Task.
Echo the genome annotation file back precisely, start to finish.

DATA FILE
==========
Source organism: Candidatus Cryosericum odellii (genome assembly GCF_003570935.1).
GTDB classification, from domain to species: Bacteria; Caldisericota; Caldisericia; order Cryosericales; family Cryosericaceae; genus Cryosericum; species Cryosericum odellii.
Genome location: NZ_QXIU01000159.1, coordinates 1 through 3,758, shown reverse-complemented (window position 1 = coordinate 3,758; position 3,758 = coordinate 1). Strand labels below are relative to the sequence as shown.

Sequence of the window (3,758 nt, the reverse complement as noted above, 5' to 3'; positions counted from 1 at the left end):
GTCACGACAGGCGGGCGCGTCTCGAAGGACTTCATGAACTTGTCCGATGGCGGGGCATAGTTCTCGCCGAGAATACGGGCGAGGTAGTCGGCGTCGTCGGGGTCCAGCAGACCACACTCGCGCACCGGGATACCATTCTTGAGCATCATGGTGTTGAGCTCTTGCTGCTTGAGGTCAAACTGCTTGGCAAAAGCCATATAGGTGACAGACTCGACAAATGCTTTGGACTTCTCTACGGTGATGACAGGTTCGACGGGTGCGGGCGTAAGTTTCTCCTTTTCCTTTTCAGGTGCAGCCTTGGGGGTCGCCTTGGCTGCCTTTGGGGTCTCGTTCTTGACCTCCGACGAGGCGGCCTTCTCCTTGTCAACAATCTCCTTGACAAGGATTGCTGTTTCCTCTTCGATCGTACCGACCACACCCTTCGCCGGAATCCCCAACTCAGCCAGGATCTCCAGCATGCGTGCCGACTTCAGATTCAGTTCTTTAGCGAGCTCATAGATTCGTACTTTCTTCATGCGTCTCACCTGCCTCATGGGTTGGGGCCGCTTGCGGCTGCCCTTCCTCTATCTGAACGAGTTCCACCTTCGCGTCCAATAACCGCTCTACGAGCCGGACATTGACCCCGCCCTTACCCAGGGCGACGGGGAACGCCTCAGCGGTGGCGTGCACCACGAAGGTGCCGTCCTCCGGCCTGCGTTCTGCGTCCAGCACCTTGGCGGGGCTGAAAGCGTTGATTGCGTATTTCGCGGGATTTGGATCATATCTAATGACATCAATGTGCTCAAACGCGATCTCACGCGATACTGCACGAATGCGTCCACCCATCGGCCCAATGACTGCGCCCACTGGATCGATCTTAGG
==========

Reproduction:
Source organism: Candidatus Cryosericum odellii (genome assembly GCF_003570935.1).
GTDB classification, from domain to species: Bacteria; Caldisericota; Caldisericia; order Cryosericales; family Cryosericaceae; genus Cryosericum; species Cryosericum odellii.
Genome location: NZ_QXIU01000159.1, coordinates 1 through 3,758, shown reverse-complemented (window position 1 = coordinate 3,758; position 3,758 = coordinate 1). Strand labels below are relative to the sequence as shown.

Sequence of the window (3,758 nt, the reverse complement as noted above, 5' to 3'; positions counted from 1 at the left end):
GTCACGACAGGCGGGCGCGTCTCGAAGGACTTCATGAACTTGTCCGATGGCGGGGCATAGTTCTCGCCGAGAATACGGGCGAGGTAGTCGGCGTCGTCGGGGTCCAGCAGACCACACTCGCGCACCGGGATACCATTCTTGAGCATCATGGTGTTGAGCTCTTGCTGCTTGAGGTCAAACTGCTTGGCAAAAGCCATATAGGTGACAGACTCGACAAATGCTTTGGACTTCTCTACGGTGATGACAGGTTCGACGGGTGCGGGCGTAAGTTTCTCCTTTTCCTTTTCAGGTGCAGCCTTGGGGGTCGCCTTGGCTGCCTTTGGGGTCTCGTTCTTGACCTCCGACGAGGCGGCCTTCTCCTTGTCAACAATCTCCTTGACAAGGATTGCTGTTTCCTCTTCGATCGTACCGACCACACCCTTCGCCGGAATCCCCAACTCAGCCAGGATCTCCAGCATGCGTGCCGACTTCAGATTCAGTTCTTTAGCGAGCTCATAGATTCGTACTTTCTTCATGCGTCTCACCTGCCTCATGGGTTGGGGCCGCTTGCGGCTGCCCTTCCTCTATCTGAACGAGTTCCACCTTCGCGTCCAATAACCGCTCTACGAGCCGGACATTGACCCCGCCCTTACCCAGGGCGACGGGGAACGCCTCAGCGGTGGCGTGCACCACGAAGGTGCCGTCCTCCGGCCTGCGTTCTGCGTCCAGCACCTTGGCGGGGCTGAAAGCGTTGATTGCGTATTTCGCGGGATTTGGATCATATCTAATGACATCAATGTGCTCAAACGCGATCTCACGCGATACTGCACGAATGCGTCCACCCATCGGCCCAATGACTGCGCCCACTGGATCGATCTTAGG